1. Divorce Laws and
Divorce Rate in the U.S. 2013, The B.E. Journal of Macroeconomics, Vol. 13(1), pages 39, August.
2. Until Death Do Us Part? The Economics of Short-Term Marriage Contracts 2014, with G. Ponthiere, Population Review, Vol. 53(1), pp.19-32.
(Selected coverage: PSE "5 articles...en 5 minutes"; Libération; The Toronto Star)
3. Unemployment Duration of Spouses: Evidence From France 2014, LABOUR: Review of Labour Economics and Industrial Relations, Vol. 28(4), pp. 399-429, December.
and Female Labor Supply in Italy 2015, with F. Colonna, IZA Journal of Labor Policy, 4:5 (19 March 2015).
the Prize in Memory of Maria Concetta Chiuri 2011,
(Selected coverage: La Voce; InGenere; Espresso; NoiseFromAmerika; Linkiesta)
S. Marcassa, "Se il fisco scoraggia il lavoro delle donne",
Prospettive Sociali e Sanitarie, Anno XLII, Maggio 2012,
Welfare and Trade Elasticity with Multinational Production 2019, with P. Bombarda. Thema Working Paper 2017-14 (Resubmitted to The World Economy, 2nd round)
We explore welfare properties in a firm heterogeneity model with multinational production and export. The presence of multinational production plays a crucial role in delivering an aggregate trade elasticity that is no longer constant, and depends on both supply and demand parameters. We then analyze counterfactual scenarios. Multinational production with intra-firm trade increases welfare gains by up to 4 percent with respect to a model with only export and no truncation. Multinational production à la Helpman et al. (2004) generates the largest welfare gains from liberalization.
Marriage Strategy Among the European Nobility 2019, with J. Pouyet and T. Tregouet. Thema Working Paper 2017-17(Revision requested by Explorations in Economic History, 2nd round)
We use a unique dataset to analyze marriage and union patterns of the European nobility from the 1500s to the 1800s. Historical evidence shows that: nobles tended to marry nobles with identical title; and, German marriages, whose dowry rules were more rigid, were characterized by a higher degree of homogamy in titles than English marriages. Moreover, we show that German data exhibit lower odds of intermarriage than English among high ranked titles, and hence provide evidence of a more stratified society. We propose a matching model that rationalizes our empirical findings: it predicts homogamy in title, and that more stringent constraints on the dowries lead to a higher degree of homogamy.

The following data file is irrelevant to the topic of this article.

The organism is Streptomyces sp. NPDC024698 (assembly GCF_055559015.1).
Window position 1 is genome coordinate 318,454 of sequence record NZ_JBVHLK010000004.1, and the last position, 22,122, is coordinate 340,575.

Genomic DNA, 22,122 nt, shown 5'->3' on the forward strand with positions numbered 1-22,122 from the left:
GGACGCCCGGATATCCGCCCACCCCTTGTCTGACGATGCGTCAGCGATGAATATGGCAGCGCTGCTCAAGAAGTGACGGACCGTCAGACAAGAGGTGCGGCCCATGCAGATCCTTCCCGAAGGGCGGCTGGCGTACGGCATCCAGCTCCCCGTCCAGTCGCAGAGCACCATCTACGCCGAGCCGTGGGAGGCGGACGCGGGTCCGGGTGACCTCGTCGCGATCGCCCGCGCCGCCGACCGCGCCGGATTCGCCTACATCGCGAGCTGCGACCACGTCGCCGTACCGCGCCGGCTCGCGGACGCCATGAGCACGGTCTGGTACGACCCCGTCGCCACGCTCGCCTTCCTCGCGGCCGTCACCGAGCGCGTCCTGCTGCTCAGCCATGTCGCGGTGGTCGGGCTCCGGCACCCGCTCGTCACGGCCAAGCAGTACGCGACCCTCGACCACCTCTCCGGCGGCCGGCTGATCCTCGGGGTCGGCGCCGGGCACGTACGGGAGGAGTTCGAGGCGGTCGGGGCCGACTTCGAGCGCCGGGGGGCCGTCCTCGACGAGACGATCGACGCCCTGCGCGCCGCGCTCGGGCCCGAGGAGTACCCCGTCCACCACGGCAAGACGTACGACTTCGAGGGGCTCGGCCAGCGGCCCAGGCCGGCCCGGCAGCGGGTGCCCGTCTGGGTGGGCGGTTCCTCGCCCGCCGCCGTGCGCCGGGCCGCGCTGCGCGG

The Geography of Social Change 2018, with A. Fogli
We investigate how and when social change arises. We use data on the spatial diffusion of the fertility transition across US counties to identify the contribution of coordination and learning in the emergence of a new family model. We provide several measures of local and global spatial correlation to establish the existence of a significant geographic pattern in the data. We propose a mechanism in which cultural assimilation is the engine of the fertility transition. Using Census data starting from 1850, we estimate the speed of fertility assimilation for the different ethnic groups to show that their process of convergence is a crucial channel to explain the aggregate decline of fertility rate over time and across space.
Intra-Firm Trade, Multinational Production, and Welfare 2017, with P. Bombarda. Thema Working Paper 2017-15
We propose a model where firms have access to competing market strategies: export and multinational production. Due to technological appropriability issues, foreign affiliates import an intermediate input from the home headquarters. The presence of export and multinational production alters the standard results obtained for welfare in heterogeneous firm models, through a double truncation of the productivity distribution. The model is then calibrated to analyze counterfactual scenarios. We find that welfare gains from intra-firm trade range from 0.3 to 7 percent depending on country characteristics.
Work in Progress
The Reallocation of Time in U.S. Households: A Panel Analysis with O. Donni